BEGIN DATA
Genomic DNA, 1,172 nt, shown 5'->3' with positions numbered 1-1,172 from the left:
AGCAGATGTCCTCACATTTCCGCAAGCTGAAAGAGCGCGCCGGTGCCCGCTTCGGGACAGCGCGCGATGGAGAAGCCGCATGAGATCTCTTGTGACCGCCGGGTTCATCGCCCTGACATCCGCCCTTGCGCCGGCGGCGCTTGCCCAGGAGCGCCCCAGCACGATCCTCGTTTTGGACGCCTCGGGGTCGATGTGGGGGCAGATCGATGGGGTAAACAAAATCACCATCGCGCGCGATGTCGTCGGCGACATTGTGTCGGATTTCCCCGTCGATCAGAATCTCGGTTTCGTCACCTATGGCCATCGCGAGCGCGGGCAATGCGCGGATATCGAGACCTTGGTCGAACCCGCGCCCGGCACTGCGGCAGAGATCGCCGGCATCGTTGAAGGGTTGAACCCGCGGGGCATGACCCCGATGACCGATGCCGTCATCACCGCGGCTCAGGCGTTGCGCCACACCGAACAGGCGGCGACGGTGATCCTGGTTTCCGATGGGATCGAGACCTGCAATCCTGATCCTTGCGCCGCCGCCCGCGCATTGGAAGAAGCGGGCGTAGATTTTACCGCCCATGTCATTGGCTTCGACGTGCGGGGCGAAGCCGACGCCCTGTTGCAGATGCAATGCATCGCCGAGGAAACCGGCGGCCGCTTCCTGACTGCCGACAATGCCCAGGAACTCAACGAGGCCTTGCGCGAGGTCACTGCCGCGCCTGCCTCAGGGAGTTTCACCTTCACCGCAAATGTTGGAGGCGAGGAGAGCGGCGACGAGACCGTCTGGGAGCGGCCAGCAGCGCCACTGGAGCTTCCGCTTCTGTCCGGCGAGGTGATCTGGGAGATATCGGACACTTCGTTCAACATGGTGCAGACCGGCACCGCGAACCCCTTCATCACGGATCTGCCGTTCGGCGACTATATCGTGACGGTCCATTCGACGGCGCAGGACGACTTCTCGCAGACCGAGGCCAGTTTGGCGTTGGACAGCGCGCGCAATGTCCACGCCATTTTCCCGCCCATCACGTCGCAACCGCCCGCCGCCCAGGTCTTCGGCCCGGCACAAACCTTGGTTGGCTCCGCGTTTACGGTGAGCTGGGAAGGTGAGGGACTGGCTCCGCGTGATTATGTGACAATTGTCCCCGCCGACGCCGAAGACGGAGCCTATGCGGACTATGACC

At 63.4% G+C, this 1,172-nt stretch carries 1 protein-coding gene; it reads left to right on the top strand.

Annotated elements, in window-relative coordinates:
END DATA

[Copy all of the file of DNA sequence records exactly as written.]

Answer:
Genomic DNA, 1,172 nt, shown 5'->3' with positions numbered 1-1,172 from the left:
AGCAGATGTCCTCACATTTCCGCAAGCTGAAAGAGCGCGCCGGTGCCCGCTTCGGGACAGCGCGCGATGGAGAAGCCGCATGAGATCTCTTGTGACCGCCGGGTTCATCGCCCTGACATCCGCCCTTGCGCCGGCGGCGCTTGCCCAGGAGCGCCCCAGCACGATCCTCGTTTTGGACGCCTCGGGGTCGATGTGGGGGCAGATCGATGGGGTAAACAAAATCACCATCGCGCGCGATGTCGTCGGCGACATTGTGTCGGATTTCCCCGTCGATCAGAATCTCGGTTTCGTCACCTATGGCCATCGCGAGCGCGGGCAATGCGCGGATATCGAGACCTTGGTCGAACCCGCGCCCGGCACTGCGGCAGAGATCGCCGGCATCGTTGAAGGGTTGAACCCGCGGGGCATGACCCCGATGACCGATGCCGTCATCACCGCGGCTCAGGCGTTGCGCCACACCGAACAGGCGGCGACGGTGATCCTGGTTTCCGATGGGATCGAGACCTGCAATCCTGATCCTTGCGCCGCCGCCCGCGCATTGGAAGAAGCGGGCGTAGATTTTACCGCCCATGTCATTGGCTTCGACGTGCGGGGCGAAGCCGACGCCCTGTTGCAGATGCAATGCATCGCCGAGGAAACCGGCGGCCGCTTCCTGACTGCCGACAATGCCCAGGAACTCAACGAGGCCTTGCGCGAGGTCACTGCCGCGCCTGCCTCAGGGAGTTTCACCTTCACCGCAAATGTTGGAGGCGAGGAGAGCGGCGACGAGACCGTCTGGGAGCGGCCAGCAGCGCCACTGGAGCTTCCGCTTCTGTCCGGCGAGGTGATCTGGGAGATATCGGACACTTCGTTCAACATGGTGCAGACCGGCACCGCGAACCCCTTCATCACGGATCTGCCGTTCGGCGACTATATCGTGACGGTCCATTCGACGGCGCAGGACGACTTCTCGCAGACCGAGGCCAGTTTGGCGTTGGACAGCGCGCGCAATGTCCACGCCATTTTCCCGCCCATCACGTCGCAACCGCCCGCCGCCCAGGTCTTCGGCCCGGCACAAACCTTGGTTGGCTCCGCGTTTACGGTGAGCTGGGAAGGTGAGGGACTGGCTCCGCGTGATTATGTGACAATTGTCCCCGCCGACGCCGAAGACGGAGCCTATGCGGACTATGACC

At 63.4% G+C, this 1,172-nt stretch carries 1 protein-coding gene; it reads left to right on the top strand.

Annotated elements, in window-relative coordinates: